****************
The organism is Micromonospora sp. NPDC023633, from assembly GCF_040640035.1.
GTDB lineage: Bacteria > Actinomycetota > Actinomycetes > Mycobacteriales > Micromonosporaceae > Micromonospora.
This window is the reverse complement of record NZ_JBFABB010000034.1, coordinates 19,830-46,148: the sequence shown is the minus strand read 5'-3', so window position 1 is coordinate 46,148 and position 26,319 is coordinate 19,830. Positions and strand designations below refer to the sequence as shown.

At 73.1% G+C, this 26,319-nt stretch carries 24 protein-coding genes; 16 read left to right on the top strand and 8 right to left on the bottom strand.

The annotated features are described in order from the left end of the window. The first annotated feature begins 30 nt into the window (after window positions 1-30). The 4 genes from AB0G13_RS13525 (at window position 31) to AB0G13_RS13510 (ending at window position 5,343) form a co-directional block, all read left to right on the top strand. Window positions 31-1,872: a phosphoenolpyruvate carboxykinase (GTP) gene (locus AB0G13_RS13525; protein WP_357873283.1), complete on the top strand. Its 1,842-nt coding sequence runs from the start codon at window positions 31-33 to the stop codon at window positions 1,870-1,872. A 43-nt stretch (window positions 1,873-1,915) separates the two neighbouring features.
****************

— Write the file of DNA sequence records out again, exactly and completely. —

The organism is Micromonospora sp. NPDC023633, from assembly GCF_040640035.1.
GTDB lineage: Bacteria > Actinomycetota > Actinomycetes > Mycobacteriales > Micromonosporaceae > Micromonospora.
This window is the reverse complement of record NZ_JBFABB010000034.1, coordinates 19,830-46,148: the sequence shown is the minus strand read 5'-3', so window position 1 is coordinate 46,148 and position 26,319 is coordinate 19,830. Positions and strand designations below refer to the sequence as shown.

At 73.1% G+C, this 26,319-nt stretch carries 24 protein-coding genes; 16 read left to right on the top strand and 8 right to left on the bottom strand.

The annotated features are described in order from the left end of the window. The first annotated feature begins 30 nt into the window (after window positions 1-30). The 4 genes from AB0G13_RS13525 (at window position 31) to AB0G13_RS13510 (ending at window position 5,343) form a co-directional block, all read left to right on the top strand. Window positions 31-1,872: a phosphoenolpyruvate carboxykinase (GTP) gene (locus AB0G13_RS13525; protein WP_357873283.1), complete on the top strand. Its 1,842-nt coding sequence runs from the start codon at window positions 31-33 to the stop codon at window positions 1,870-1,872. A 43-nt stretch (window positions 1,873-1,915) separates the two neighbouring features.